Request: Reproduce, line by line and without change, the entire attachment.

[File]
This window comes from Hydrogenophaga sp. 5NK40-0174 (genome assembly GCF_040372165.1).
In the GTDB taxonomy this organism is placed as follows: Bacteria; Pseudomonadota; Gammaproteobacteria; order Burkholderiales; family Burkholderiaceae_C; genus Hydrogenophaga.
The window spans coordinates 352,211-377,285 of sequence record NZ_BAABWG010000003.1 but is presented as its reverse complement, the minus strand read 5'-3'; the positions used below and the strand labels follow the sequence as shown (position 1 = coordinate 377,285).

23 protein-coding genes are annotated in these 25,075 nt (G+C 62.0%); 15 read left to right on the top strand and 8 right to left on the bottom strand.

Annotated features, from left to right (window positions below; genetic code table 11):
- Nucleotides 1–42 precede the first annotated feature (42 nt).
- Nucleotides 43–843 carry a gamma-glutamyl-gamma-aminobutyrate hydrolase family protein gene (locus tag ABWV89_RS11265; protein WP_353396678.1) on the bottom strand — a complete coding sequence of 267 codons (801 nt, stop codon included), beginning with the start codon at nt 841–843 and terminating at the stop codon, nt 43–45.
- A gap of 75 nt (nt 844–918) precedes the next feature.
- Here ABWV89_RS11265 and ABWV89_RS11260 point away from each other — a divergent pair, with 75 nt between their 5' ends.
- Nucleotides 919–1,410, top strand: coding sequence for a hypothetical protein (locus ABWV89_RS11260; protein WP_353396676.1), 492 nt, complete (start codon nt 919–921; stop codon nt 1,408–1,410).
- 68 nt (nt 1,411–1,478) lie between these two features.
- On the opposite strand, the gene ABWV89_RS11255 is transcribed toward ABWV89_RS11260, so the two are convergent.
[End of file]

This window comes from Hydrogenophaga sp. 5NK40-0174 (genome assembly GCF_040372165.1).
In the GTDB taxonomy this organism is placed as follows: Bacteria; Pseudomonadota; Gammaproteobacteria; order Burkholderiales; family Burkholderiaceae_C; genus Hydrogenophaga.
The window spans coordinates 352,211-377,285 of sequence record NZ_BAABWG010000003.1 but is presented as its reverse complement, the minus strand read 5'-3'; the positions used below and the strand labels follow the sequence as shown (position 1 = coordinate 377,285).

23 protein-coding genes are annotated in these 25,075 nt (G+C 62.0%); 15 read left to right on the top strand and 8 right to left on the bottom strand.

Annotated features, from left to right (window positions below; genetic code table 11):
- Nucleotides 1–42 precede the first annotated feature (42 nt).
- Nucleotides 43–843 carry a gamma-glutamyl-gamma-aminobutyrate hydrolase family protein gene (locus tag ABWV89_RS11265; protein WP_353396678.1) on the bottom strand — a complete coding sequence of 267 codons (801 nt, stop codon included), beginning with the start codon at nt 841–843 and terminating at the stop codon, nt 43–45.
- A gap of 75 nt (nt 844–918) precedes the next feature.
- Here ABWV89_RS11265 and ABWV89_RS11260 point away from each other — a divergent pair, with 75 nt between their 5' ends.
- Nucleotides 919–1,410, top strand: coding sequence for a hypothetical protein (locus ABWV89_RS11260; protein WP_353396676.1), 492 nt, complete (start codon nt 919–921; stop codon nt 1,408–1,410).
- 68 nt (nt 1,411–1,478) lie between these two features.
- On the opposite strand, the gene ABWV89_RS11255 is transcribed toward ABWV89_RS11260, so the two are convergent.